Voting for Volen Siderov is a type of "protest or punishment of the system," says analyst Youri Aslanov who adds that "most people cannot see him as President of the Republic." "Volen Siderov's result gives no one the right to say that Bulgaria has been struck by a wave of ultranationalism," says political analyst Andreï Raïtchev, who adds, "the electorate do not want either his nationalism nor his racism or his clearly fascist positions. But voters who are unhappy with the present situation made him their first choice." According to a recent poll by the main union KNSB, 29% of Bulgarian households live below the poverty line. In addition to this many people have suffered in the wake of the numerous economic and social reforms applied by various governments over the last few years which have enabled the country to join the EU.

With 9.7% of the vote the candidate supported by the United Democratic Forces (ODS) and the Party of Democrats for a Strong Bulgaria (DSB), Nedelcho Beronov, is the main loser in this presidential election. "We entered the campaign late and we did not have enough time," declared Nedelcho Beronov in explanation of his result. For the first time since the fall of Communism there will be no candidate from the right in the second round of the presidential election. According to the president of the United Democratic Forces, former President of the Republic (1997-2002) Petar Stoyanov, "Georgi Parvanov is so far ahead that he will not need the support of the right." Nedelcho Beronov said that he would not vote in the second round. However many political analysts expect "a French scenario" on 29th October where the right will support the outgoing President of the Republic in order to block out Volen Siderov. During a speech on TV Prime Minister Serguei Stanichev made a point of stressing how important the second round was. "Remember the situation with Jacques Chirac. A choice had to be made, one that was greater than the differences between the parties. It is important to understand whether we are going to choose the European route of development," he declared.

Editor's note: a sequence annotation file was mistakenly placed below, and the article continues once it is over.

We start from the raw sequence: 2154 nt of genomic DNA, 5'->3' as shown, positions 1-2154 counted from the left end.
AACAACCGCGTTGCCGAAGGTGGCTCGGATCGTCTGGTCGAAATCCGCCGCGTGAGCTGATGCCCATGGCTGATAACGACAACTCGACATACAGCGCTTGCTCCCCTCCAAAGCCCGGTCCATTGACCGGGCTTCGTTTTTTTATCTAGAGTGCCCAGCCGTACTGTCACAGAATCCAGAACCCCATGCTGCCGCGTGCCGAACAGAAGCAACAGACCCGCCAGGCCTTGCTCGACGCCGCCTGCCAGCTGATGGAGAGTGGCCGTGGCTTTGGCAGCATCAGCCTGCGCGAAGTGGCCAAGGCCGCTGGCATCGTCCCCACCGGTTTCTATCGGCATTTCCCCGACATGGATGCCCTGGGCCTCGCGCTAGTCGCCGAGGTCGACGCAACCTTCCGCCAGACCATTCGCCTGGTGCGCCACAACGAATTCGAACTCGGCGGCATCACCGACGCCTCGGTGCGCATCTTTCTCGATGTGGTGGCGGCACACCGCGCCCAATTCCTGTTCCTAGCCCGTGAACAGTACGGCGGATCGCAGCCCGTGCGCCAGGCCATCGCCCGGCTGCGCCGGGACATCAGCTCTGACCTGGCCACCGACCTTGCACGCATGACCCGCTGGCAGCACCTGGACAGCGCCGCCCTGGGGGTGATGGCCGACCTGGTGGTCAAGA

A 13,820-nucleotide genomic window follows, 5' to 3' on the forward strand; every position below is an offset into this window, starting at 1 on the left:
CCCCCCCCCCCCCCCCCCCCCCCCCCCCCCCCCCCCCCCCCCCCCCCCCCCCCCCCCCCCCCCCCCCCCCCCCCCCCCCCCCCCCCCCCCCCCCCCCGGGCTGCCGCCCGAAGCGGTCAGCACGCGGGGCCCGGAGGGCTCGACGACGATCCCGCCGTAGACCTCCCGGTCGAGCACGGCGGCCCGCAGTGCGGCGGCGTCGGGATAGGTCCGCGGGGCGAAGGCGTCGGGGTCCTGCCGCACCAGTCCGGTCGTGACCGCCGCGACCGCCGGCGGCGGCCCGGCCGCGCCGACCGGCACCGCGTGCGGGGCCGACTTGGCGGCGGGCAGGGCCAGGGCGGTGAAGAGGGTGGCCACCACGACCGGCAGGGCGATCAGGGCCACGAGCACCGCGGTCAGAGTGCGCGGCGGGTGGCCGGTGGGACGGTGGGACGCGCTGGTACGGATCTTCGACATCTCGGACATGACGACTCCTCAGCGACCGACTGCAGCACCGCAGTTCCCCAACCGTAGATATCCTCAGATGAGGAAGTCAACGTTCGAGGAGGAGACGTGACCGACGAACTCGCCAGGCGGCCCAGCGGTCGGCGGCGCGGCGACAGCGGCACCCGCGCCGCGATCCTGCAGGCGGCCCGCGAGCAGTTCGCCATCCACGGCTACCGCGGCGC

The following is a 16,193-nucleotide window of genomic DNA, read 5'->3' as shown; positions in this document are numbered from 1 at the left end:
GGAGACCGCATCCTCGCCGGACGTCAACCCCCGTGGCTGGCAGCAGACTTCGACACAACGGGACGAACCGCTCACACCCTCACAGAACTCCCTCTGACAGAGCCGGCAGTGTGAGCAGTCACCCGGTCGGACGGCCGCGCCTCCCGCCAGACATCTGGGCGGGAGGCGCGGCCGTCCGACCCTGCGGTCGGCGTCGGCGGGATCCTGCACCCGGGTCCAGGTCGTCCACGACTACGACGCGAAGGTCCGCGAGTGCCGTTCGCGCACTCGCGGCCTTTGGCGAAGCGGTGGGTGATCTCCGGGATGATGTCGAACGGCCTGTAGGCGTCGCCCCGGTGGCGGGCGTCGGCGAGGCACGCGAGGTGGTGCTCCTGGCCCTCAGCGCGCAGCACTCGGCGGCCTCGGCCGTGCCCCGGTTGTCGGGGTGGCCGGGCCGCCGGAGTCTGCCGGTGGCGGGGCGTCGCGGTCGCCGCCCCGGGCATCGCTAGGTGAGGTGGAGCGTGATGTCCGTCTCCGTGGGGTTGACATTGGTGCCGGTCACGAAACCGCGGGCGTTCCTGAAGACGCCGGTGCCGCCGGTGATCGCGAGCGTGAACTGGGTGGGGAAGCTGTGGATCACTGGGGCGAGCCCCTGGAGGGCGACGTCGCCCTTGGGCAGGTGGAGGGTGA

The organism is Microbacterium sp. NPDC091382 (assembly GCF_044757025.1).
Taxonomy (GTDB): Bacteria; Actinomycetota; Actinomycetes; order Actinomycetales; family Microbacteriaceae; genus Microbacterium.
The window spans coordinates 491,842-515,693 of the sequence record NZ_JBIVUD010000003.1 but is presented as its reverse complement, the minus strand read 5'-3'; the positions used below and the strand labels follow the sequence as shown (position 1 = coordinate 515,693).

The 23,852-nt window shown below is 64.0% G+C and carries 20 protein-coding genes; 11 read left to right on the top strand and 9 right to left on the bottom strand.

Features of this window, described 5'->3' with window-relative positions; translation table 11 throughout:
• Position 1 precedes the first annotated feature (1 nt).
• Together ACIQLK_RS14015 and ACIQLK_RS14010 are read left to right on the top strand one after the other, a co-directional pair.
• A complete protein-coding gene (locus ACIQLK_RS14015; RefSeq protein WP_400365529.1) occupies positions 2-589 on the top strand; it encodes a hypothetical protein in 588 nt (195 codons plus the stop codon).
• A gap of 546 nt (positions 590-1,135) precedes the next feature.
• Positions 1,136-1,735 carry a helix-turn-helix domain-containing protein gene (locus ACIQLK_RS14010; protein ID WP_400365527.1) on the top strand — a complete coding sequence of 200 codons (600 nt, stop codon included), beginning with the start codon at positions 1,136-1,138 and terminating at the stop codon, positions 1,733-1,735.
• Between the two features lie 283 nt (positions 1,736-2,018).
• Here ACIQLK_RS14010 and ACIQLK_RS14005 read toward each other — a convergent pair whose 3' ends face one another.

Given the results of the first round there is little doubt about the re-election of the outgoing President. "If the second round brings Georgi Parvanov against Volen Siderov as we have forecast I think that whatever their political attachment most people who believe in democracy will vote for the outgoing President, since this will be a vote for democracy," said Kantcho Stoichev from Gallup International just a few days before the first round. "The immediate effect of victory on the part of Georgi Parvanov will mean the strengthening of the present government's power," analyses political analyst Rumyana Kolarova from the University of Sofia.

If Georgi Parvanov wins the election on 29th October next he will be the first President of the Republic to be re-elected to his post since the fall of Communism.

Results of the first round of the presidential election on 22nd October in Bulgaria

Participation rate: 42.51%

Source National Electoral Commission